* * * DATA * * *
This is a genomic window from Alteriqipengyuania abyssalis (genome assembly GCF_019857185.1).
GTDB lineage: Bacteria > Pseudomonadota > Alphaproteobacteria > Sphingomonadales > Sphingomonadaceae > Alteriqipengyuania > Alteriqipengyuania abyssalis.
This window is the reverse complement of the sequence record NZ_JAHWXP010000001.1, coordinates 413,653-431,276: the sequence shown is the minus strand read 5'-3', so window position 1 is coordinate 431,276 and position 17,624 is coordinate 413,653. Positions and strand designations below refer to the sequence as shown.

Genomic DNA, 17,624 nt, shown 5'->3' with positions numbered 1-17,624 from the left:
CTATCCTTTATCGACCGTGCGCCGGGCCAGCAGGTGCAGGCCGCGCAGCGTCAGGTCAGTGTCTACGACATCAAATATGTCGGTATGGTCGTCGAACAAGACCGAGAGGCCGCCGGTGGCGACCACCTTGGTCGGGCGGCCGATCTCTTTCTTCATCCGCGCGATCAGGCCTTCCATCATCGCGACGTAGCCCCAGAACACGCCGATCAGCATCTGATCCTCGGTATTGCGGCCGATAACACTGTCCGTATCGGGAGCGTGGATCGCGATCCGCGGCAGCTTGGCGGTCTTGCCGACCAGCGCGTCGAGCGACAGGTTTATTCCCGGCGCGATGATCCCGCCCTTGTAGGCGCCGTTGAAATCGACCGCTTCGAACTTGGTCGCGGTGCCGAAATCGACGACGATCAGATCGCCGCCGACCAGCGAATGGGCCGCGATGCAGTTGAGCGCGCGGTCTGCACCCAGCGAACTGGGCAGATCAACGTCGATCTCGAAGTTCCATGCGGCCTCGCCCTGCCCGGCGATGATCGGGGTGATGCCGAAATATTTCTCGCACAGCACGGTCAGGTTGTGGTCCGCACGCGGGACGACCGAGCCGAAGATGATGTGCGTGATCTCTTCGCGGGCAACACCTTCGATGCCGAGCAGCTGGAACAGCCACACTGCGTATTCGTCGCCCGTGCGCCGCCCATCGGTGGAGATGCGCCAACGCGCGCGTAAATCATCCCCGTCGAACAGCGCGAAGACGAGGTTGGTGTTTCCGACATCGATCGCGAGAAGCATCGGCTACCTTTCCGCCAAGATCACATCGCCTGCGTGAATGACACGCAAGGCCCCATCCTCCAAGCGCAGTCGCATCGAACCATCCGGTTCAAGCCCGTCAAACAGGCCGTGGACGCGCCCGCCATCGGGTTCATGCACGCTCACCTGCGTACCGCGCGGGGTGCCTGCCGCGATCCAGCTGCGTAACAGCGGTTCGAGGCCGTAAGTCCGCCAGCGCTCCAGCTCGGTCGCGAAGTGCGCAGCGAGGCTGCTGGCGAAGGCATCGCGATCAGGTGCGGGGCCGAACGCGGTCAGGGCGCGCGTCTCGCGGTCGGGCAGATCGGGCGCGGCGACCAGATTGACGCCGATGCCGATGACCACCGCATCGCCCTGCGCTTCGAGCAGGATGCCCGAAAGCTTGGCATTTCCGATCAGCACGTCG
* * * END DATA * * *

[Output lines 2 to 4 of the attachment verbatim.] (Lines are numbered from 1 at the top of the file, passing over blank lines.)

GTDB lineage: Bacteria > Pseudomonadota > Alphaproteobacteria > Sphingomonadales > Sphingomonadaceae > Alteriqipengyuania > Alteriqipengyuania abyssalis.
This window is the reverse complement of the sequence record NZ_JAHWXP010000001.1, coordinates 413,653-431,276: the sequence shown is the minus strand read 5'-3', so window position 1 is coordinate 431,276 and position 17,624 is coordinate 413,653. Positions and strand designations below refer to the sequence as shown.

Genomic DNA, 17,624 nt, shown 5'->3' with positions numbered 1-17,624 from the left: